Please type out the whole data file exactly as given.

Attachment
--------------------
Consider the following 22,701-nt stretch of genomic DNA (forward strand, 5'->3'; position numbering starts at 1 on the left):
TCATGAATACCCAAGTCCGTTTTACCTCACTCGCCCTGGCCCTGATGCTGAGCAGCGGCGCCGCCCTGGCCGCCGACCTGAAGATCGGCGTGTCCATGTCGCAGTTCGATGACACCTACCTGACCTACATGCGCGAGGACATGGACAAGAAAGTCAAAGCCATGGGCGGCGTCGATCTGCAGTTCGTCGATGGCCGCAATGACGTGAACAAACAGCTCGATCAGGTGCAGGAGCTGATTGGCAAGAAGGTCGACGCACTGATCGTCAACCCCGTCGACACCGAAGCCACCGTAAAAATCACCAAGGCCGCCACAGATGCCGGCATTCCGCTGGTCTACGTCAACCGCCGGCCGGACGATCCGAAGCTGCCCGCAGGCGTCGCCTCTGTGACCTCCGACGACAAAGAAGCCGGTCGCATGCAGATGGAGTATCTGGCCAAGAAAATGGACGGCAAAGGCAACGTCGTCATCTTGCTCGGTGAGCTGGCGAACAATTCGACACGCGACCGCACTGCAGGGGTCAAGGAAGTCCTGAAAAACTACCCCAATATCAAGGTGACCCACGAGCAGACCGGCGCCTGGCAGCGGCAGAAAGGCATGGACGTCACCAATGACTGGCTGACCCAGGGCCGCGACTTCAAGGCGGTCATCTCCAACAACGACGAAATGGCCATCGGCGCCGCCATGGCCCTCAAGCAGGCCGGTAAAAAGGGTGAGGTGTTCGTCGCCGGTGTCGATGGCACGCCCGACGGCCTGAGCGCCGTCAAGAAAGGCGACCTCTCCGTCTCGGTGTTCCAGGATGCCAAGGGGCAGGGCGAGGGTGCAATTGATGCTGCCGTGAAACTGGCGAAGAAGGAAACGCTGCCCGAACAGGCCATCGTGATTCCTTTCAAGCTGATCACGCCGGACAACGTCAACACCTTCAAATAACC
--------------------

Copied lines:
Consider the following 22,701-nt stretch of genomic DNA (forward strand, 5'->3'; position numbering starts at 1 on the left):
TCATGAATACCCAAGTCCGTTTTACCTCACTCGCCCTGGCCCTGATGCTGAGCAGCGGCGCCGCCCTGGCCGCCGACCTGAAGATCGGCGTGTCCATGTCGCAGTTCGATGACACCTACCTGACCTACATGCGCGAGGACATGGACAAGAAAGTCAAAGCCATGGGCGGCGTCGATCTGCAGTTCGTCGATGGCCGCAATGACGTGAACAAACAGCTCGATCAGGTGCAGGAGCTGATTGGCAAGAAGGTCGACGCACTGATCGTCAACCCCGTCGACACCGAAGCCACCGTAAAAATCACCAAGGCCGCCACAGATGCCGGCATTCCGCTGGTCTACGTCAACCGCCGGCCGGACGATCCGAAGCTGCCCGCAGGCGTCGCCTCTGTGACCTCCGACGACAAAGAAGCCGGTCGCATGCAGATGGAGTATCTGGCCAAGAAAATGGACGGCAAAGGCAACGTCGTCATCTTGCTCGGTGAGCTGGCGAACAATTCGACACGCGACCGCACTGCAGGGGTCAAGGAAGTCCTGAAAAACTACCCCAATATCAAGGTGACCCACGAGCAGACCGGCGCCTGGCAGCGGCAGAAAGGCATGGACGTCACCAATGACTGGCTGACCCAGGGCCGCGACTTCAAGGCGGTCATCTCCAACAACGACGAAATGGCCATCGGCGCCGCCATGGCCCTCAAGCAGGCCGGTAAAAAGGGTGAGGTGTTCGTCGCCGGTGTCGATGGCACGCCCGACGGCCTGAGCGCCGTCAAGAAAGGCGACCTCTCCGTCTCGGTGTTCCAGGATGCCAAGGGGCAGGGCGAGGGTGCAATTGATGCTGCCGTGAAACTGGCGAAGAAGGAAACGCTGCCCGAACAGGCCATCGTGATTCCTTTCAAGCTGATCACGCCGGACAACGTCAACACCTTCAAATAACC